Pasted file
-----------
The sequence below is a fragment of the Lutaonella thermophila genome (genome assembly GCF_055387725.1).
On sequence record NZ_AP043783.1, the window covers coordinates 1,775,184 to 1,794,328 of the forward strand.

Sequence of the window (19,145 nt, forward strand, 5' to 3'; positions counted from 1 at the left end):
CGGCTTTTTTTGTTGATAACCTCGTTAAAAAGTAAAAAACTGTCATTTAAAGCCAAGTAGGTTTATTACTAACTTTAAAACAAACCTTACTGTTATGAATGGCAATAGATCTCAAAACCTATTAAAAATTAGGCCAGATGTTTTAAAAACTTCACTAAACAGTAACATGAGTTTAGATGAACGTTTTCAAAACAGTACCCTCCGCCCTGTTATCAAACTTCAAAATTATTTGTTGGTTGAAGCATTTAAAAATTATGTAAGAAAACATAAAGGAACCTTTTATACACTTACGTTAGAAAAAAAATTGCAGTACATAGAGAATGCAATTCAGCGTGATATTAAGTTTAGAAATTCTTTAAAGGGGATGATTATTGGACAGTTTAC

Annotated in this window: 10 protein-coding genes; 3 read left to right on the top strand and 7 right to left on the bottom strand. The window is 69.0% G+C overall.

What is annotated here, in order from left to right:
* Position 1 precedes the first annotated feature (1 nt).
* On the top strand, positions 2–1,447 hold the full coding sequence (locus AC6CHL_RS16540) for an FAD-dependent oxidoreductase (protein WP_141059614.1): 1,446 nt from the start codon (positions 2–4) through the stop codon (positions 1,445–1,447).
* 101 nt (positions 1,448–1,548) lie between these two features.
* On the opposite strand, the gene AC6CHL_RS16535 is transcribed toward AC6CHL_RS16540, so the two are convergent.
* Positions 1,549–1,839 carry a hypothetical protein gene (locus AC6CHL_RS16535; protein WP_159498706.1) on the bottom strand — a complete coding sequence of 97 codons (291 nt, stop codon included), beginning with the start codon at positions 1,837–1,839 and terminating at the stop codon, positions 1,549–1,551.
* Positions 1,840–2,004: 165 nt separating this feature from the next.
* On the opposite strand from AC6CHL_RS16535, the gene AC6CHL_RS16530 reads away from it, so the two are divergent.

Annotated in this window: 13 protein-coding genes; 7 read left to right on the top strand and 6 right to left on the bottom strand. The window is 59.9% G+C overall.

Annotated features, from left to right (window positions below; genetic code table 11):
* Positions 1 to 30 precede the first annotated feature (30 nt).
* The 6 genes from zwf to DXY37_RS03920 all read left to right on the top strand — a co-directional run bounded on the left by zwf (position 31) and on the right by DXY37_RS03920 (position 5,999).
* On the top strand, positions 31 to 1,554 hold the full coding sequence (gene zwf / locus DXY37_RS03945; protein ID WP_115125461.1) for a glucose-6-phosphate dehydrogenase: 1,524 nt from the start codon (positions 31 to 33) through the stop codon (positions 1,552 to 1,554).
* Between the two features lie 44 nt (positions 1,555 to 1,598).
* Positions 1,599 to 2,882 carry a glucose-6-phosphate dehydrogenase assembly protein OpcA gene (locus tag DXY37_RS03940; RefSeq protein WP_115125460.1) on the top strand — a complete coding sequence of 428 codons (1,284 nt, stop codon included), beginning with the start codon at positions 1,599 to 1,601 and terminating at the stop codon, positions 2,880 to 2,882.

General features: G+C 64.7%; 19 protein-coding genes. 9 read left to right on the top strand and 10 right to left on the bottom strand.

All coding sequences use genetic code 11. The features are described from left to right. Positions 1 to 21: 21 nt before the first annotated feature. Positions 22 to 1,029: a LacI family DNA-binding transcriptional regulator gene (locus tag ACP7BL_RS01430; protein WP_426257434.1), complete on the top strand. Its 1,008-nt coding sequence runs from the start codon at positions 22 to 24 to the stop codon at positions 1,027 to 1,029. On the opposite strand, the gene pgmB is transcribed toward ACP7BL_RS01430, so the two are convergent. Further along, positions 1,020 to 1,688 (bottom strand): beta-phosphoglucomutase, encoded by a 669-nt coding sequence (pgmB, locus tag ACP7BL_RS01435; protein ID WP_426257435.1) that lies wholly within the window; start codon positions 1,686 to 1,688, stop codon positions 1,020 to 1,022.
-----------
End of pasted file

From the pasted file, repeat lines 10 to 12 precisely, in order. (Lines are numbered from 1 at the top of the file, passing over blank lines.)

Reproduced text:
* On the opposite strand, the gene AC6CHL_RS16535 is transcribed toward AC6CHL_RS16540, so the two are convergent.
* Positions 1,549–1,839 carry a hypothetical protein gene (locus AC6CHL_RS16535; protein WP_159498706.1) on the bottom strand — a complete coding sequence of 97 codons (291 nt, stop codon included), beginning with the start codon at positions 1,837–1,839 and terminating at the stop codon, positions 1,549–1,551.
* Positions 1,840–2,004: 165 nt separating this feature from the next.